Wednesday, October 16
Today we did a sort of guided tour of roads Fish Slough & Red Rock Canyon. Mary had been wanting to do this drive since we saw some pictures from Jim & Galye. It takes off just a mile from our camp so we thought it would be a good time to do it. The entire route is on a pretty good 33 mile graded dirt road. There is an alternate route that deviates from that standard and become a rough 2 track, 4 wheel drive path.
We started out around 10 AM and before long we reached the first of a couple of petroglyph sites. These are always fun to scramble around. As many as we’ve seen, I still find them interesting. It’s always a guess as to whether they were created 1000 years ago or perhaps forged sometime in the recent past. We dawdled at this one, and later, another site for an hour or so before moving on.
Going forward, we came to the area Mary was most interested in. The dirt track abruptly narrows to a single lane before moving into a series of red rock formations riddled with weathered eroded holes. It was interesting, but at mid-day, the photographic opportunities were a little limited. The guide we had told us to look for the prospector carved, bas-relief, into the side of the first of the formations as we emerged from it. It took some doing, but we did locate it. No one seems to know who did it, or how long this creation has been here. Of course it was riddled with bullets. Par for the course in this territory.
The road traveled through several more narrow formations before climbing out again. At this point, the guide told us we could take a spur road named 4S41at mile 25. Only when we got there, at exactly mile 25, it was named 4S34A. I really hate when this happens. This had to be it, right? Oh well, we had a pretty full tank of gas and just enough courage to attempt it. The road did exactly as the guide said it would. It got rough and rocky and rose up the cliff for about a mile. We were almost sure it was the right road. At the top, we were rewarded with a wonderful view of the White Mountains and valley below. Even it it was wrong, it was worth it. We lunched at our chosen viewpoint and enjoyed the view for a while before moving on.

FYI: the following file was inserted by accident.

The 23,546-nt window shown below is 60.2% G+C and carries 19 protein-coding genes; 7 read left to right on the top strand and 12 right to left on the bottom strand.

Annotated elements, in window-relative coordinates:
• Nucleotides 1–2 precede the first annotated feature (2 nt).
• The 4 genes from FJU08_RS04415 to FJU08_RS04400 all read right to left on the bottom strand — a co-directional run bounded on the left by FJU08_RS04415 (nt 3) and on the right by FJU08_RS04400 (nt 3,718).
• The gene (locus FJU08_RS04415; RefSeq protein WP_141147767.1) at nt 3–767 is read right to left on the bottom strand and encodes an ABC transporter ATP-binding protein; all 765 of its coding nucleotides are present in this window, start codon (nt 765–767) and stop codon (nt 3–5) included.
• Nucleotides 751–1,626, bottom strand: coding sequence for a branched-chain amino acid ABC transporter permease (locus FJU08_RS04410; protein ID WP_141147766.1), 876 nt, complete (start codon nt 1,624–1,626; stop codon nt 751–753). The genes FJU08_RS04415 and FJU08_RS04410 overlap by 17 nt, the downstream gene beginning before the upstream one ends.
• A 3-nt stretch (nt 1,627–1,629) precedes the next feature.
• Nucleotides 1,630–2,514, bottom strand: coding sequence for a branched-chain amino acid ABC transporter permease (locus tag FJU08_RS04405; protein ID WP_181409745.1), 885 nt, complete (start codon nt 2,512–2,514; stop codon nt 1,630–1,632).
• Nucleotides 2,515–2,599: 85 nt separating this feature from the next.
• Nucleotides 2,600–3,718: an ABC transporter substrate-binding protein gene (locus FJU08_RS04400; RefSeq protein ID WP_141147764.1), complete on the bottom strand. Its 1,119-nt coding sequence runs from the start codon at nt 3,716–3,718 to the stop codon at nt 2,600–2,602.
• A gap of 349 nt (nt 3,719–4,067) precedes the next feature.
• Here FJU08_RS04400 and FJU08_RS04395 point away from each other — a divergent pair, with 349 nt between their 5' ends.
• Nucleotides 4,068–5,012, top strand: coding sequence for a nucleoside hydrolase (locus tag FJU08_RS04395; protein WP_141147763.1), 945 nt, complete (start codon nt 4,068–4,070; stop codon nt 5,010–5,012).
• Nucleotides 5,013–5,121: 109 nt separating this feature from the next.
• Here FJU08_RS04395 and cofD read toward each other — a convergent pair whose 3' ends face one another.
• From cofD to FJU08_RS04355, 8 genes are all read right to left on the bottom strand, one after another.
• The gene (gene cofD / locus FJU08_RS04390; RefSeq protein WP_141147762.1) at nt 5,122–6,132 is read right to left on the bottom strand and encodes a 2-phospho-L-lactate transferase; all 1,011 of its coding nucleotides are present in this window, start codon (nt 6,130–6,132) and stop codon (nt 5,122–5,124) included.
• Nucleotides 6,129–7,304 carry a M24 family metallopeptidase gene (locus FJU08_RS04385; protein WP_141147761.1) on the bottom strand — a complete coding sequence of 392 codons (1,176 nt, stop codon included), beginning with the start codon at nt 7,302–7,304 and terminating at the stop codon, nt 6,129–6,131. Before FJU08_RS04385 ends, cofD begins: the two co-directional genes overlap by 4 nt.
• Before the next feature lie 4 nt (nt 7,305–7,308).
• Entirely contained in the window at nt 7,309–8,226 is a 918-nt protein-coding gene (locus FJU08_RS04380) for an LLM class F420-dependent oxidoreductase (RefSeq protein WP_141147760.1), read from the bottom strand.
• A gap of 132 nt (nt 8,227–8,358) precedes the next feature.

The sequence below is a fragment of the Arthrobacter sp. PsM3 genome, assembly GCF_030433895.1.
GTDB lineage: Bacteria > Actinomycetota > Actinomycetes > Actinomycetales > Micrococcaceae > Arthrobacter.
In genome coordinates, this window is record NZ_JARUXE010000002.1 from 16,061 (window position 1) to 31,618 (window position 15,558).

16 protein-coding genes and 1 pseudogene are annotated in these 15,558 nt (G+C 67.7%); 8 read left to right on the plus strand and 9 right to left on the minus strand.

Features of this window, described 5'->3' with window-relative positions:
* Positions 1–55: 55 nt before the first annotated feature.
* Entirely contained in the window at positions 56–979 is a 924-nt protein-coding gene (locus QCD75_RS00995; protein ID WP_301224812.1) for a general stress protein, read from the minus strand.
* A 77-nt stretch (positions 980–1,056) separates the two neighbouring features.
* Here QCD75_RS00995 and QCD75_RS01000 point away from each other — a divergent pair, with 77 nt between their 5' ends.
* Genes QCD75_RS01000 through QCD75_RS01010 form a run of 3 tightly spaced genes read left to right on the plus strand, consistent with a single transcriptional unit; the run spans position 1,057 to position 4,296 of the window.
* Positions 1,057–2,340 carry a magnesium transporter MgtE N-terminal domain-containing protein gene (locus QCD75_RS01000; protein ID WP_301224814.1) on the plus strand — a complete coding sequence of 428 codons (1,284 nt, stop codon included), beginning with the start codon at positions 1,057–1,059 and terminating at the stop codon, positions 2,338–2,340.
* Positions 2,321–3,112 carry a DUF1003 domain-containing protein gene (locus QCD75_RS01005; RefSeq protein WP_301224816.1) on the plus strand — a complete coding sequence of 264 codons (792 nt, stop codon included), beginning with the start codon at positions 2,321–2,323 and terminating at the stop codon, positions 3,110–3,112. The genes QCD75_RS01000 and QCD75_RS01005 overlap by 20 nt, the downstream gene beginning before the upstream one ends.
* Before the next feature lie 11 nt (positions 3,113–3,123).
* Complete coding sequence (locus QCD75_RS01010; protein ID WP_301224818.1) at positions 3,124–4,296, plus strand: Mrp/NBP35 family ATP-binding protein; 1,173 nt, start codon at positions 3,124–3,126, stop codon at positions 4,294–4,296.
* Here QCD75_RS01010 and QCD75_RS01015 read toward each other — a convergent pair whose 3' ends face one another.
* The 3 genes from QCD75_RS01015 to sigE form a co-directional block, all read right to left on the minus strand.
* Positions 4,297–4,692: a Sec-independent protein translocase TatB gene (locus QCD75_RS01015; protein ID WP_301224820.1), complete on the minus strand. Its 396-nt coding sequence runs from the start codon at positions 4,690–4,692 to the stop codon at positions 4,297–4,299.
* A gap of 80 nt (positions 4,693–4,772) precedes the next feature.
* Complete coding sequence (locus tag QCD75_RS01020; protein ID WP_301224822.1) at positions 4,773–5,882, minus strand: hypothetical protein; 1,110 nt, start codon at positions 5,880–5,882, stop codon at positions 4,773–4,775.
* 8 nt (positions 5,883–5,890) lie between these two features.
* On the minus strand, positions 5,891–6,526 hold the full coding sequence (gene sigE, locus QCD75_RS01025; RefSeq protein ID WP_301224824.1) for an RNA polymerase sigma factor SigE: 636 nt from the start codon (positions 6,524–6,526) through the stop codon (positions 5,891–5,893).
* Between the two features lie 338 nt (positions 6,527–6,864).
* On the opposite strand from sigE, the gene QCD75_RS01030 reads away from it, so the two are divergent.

The road beyond here wasn’t as rough as before, but still we weren’t sure we were on track. It did still roughly coincide with the written guide, so we persevered – though Mary was beginning to exhibit her characteristic reluctance with the unknown. The path jogged left when it was supposed to and right when it was supposed to. The last part was described as “descending a very steep, rocky stretch – definitely a 4WD experience!”. It was. I thinkI the poor RAV4 reached it’s tolerance point on this trail. Rocky? Yes. Steep? Yes. The guide didn’t mention the drop-offs, of which there were several. For a real 4WD vehicle, no problem. With the RAV? Well gosh, not a big problem, but I was definitely nervous about my clearance. I could have really used a compound low for this stretch, but the RAV doesn’t have one. Or at least some better armor on the undercarriage to cover my mistakes. We literally crawled down the slope, making heavy use of the breaks. We made it down unscathed. But I do wish they would correct their signs or the guide. From there it was just a rather boring zoom back to camp. We went into town to shop and use some free wifi to upload images and send mail, then back to camp for the evening.